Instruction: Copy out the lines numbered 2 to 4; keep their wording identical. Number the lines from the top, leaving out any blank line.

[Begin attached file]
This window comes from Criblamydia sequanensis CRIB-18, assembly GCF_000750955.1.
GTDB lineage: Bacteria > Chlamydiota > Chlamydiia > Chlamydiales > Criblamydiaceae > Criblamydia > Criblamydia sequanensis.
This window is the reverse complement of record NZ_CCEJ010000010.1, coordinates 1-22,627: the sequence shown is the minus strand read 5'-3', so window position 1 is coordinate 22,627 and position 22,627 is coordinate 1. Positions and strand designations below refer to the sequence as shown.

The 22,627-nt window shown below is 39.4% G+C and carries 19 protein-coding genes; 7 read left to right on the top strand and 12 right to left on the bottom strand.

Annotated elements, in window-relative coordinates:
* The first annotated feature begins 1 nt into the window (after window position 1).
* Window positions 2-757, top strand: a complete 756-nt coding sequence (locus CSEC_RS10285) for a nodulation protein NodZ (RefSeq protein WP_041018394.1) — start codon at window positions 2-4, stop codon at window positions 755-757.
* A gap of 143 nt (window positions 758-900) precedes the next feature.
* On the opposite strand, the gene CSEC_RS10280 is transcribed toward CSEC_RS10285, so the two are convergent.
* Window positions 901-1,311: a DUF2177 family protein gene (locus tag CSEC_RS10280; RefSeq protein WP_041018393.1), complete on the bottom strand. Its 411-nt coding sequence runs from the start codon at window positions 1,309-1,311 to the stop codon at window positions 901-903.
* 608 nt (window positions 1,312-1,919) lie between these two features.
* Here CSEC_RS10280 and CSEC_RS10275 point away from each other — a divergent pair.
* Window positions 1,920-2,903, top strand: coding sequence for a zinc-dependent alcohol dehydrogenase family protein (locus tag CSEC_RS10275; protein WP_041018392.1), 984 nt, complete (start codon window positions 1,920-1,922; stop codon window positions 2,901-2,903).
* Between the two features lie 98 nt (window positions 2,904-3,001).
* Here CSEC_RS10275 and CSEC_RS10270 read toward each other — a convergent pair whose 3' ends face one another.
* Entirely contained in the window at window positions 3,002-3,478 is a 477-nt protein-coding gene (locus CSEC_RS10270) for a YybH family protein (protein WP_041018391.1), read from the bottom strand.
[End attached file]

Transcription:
GTDB lineage: Bacteria > Chlamydiota > Chlamydiia > Chlamydiales > Criblamydiaceae > Criblamydia > Criblamydia sequanensis.
This window is the reverse complement of record NZ_CCEJ010000010.1, coordinates 1-22,627: the sequence shown is the minus strand read 5'-3', so window position 1 is coordinate 22,627 and position 22,627 is coordinate 1. Positions and strand designations below refer to the sequence as shown.

The 22,627-nt window shown below is 39.4% G+C and carries 19 protein-coding genes; 7 read left to right on the top strand and 12 right to left on the bottom strand.